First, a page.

The Mothers Who Fled Marawi

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The Mothers Who Fled Marawi

Pregnant women and their newborns are among the refugees displaced by conflict in the Philippines.

The Mothers Who Fled Marawi

Children of displaced families gaze at a photographer while fleeing to safer areas as government troops battle with Muslim militants in Marawi, southern Philippines (May 29, 2017).

Credit: AP Photo/Bullit Marquez

LANAO DEL SUR, Philippines — Seven months pregnant, Widad Batabor was bleeding profusely when she left Marawi City on her 28th birthday. It was May 23, the day President Rodrigo Duterte declared martial law in Mindanao, after the Islamic State-inspired Maute group took over sections of the city on the same day.

“I just wanted to save my baby before the bombings get worse,” said Batabor five months after the attack, with four-month-old baby Bakwit in her arms.

Batabor remembered how she left home that day. Except for the intermittent sounds of gunfire, she thought her neighborhood was quiet. But as she went out, she discovered that the streets were crammed with residents leaving their houses — elderly people in wheelchairs, pregnant women and children on their feet, and a long queue of stranded cars.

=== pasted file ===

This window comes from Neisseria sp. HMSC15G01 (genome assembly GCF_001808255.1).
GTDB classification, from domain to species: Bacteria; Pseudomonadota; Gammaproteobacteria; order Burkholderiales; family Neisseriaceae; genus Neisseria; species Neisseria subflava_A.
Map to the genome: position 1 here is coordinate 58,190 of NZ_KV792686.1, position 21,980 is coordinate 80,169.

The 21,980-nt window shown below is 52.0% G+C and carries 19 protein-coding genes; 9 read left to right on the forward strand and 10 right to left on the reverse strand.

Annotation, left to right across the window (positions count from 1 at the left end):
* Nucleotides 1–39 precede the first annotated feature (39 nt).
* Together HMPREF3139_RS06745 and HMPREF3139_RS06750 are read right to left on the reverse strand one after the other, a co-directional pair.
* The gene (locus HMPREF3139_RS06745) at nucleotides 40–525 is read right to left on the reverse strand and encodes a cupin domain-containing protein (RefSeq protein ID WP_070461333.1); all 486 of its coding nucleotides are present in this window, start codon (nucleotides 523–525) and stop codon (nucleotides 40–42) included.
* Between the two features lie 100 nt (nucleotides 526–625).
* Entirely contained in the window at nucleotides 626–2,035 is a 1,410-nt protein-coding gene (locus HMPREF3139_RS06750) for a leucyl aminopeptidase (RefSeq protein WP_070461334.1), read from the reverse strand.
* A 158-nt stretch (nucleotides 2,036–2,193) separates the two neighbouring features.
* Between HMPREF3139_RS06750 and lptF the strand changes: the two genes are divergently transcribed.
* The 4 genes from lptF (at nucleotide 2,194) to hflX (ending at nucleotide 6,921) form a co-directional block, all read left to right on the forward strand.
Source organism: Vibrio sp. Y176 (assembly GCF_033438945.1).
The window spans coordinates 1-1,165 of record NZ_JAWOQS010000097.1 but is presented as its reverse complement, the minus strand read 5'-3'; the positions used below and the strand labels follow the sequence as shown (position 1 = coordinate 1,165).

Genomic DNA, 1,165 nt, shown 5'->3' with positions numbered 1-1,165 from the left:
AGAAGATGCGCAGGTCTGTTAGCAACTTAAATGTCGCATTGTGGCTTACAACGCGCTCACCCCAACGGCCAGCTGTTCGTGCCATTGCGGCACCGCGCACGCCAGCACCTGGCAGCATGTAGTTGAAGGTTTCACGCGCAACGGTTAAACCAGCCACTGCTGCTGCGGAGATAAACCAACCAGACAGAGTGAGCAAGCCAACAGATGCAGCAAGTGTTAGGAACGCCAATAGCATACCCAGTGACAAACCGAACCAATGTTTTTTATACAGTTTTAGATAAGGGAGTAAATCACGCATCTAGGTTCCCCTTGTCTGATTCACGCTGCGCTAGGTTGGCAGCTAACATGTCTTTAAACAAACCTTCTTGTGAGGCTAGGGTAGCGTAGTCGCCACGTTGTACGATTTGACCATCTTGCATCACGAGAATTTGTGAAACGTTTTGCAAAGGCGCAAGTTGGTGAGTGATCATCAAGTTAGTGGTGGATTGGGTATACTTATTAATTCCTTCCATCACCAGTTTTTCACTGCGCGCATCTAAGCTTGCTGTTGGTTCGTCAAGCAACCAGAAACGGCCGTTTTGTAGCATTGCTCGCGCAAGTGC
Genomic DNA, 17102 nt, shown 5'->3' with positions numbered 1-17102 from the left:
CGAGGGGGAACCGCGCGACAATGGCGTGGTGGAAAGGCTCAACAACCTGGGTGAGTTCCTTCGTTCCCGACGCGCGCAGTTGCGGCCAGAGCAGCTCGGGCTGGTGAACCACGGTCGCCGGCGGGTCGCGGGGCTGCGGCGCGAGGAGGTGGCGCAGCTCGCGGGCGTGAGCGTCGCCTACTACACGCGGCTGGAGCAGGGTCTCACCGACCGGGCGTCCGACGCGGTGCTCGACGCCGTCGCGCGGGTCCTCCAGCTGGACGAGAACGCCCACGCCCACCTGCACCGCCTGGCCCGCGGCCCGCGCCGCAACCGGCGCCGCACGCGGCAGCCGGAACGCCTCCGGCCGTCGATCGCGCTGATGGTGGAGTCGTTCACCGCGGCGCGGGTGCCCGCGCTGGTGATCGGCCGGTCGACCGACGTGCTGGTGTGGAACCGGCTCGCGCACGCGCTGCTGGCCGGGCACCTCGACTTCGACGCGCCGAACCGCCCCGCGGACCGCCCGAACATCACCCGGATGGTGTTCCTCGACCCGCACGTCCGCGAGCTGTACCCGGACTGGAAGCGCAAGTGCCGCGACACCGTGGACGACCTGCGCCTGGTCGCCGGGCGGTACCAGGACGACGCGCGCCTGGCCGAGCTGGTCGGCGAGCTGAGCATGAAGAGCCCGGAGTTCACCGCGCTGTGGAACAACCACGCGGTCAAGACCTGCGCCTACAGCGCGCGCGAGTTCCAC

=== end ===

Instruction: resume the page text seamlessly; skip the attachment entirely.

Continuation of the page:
It took hours to reach Saguiaran town, six kilometers away, where, along with the rest of the evacuees, they had a stopover before Batabor’s family proceeded to a relative’s house in Iligan City. “It felt like 10 years for me,” she said, recalling the 10-hour trip to Iligan City.

Barely a month later, Batabor gave birth by caesarean section to a son she nicknamed “Baby Bakwit.” The baby came a month ahead of the expected due date. Batabor blamed her premature delivery on the trauma she went through as an evacuee. Her hospital bills, which ran up to P90,000 ($1,760), drained her savings, which could have been used as start-up capital.

Batabor was just one among hundreds of women from Marawi who gave birth during the evacuation. She was a home-based evacuee (meaning those evacuees who took refuge in the homes of relatives), who made up 80 percent of at least 350,000 displaced residents from Marawi City and neighboring towns.

In Saguiaran town, about 32 kilometers from where Batabor sought refuge in her relative’s house in Iligan City, 108 women evacuees gave birth at the evacuation center from May 23 to June 30. All the deliveries were normal, but the harsh living conditions at the evacuation site posed risks to the health of mothers and babies alike.

Serving as a temporary emergency hospital to at least 5,700 displaced families, the Regional Health Unit (RHU) had an average of four babies born every day from May 24 to June 30. From July to September, 235 women came here for prenatal checkups.